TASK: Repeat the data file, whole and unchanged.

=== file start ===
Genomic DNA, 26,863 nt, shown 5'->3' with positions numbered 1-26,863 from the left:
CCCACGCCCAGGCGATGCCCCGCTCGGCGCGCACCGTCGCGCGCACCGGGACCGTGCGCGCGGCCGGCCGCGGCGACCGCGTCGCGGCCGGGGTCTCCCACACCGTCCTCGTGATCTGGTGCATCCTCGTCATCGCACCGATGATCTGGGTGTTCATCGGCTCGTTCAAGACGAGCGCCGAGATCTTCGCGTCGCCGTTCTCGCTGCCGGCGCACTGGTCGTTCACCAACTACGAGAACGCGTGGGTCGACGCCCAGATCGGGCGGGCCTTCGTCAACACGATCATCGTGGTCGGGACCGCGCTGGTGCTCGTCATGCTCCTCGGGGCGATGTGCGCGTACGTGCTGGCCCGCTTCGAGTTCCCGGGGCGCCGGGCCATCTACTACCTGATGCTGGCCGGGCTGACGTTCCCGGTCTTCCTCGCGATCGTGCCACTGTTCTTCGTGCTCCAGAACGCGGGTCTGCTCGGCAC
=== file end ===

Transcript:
Genomic DNA, 26,863 nt, shown 5'->3' with positions numbered 1-26,863 from the left:
CCCACGCCCAGGCGATGCCCCGCTCGGCGCGCACCGTCGCGCGCACCGGGACCGTGCGCGCGGCCGGCCGCGGCGACCGCGTCGCGGCCGGGGTCTCCCACACCGTCCTCGTGATCTGGTGCATCCTCGTCATCGCACCGATGATCTGGGTGTTCATCGGCTCGTTCAAGACGAGCGCCGAGATCTTCGCGTCGCCGTTCTCGCTGCCGGCGCACTGGTCGTTCACCAACTACGAGAACGCGTGGGTCGACGCCCAGATCGGGCGGGCCTTCGTCAACACGATCATCGTGGTCGGGACCGCGCTGGTGCTCGTCATGCTCCTCGGGGCGATGTGCGCGTACGTGCTGGCCCGCTTCGAGTTCCCGGGGCGCCGGGCCATCTACTACCTGATGCTGGCCGGGCTGACGTTCCCGGTCTTCCTCGCGATCGTGCCACTGTTCTTCGTGCTCCAGAACGCGGGTCTGCTCGGCAC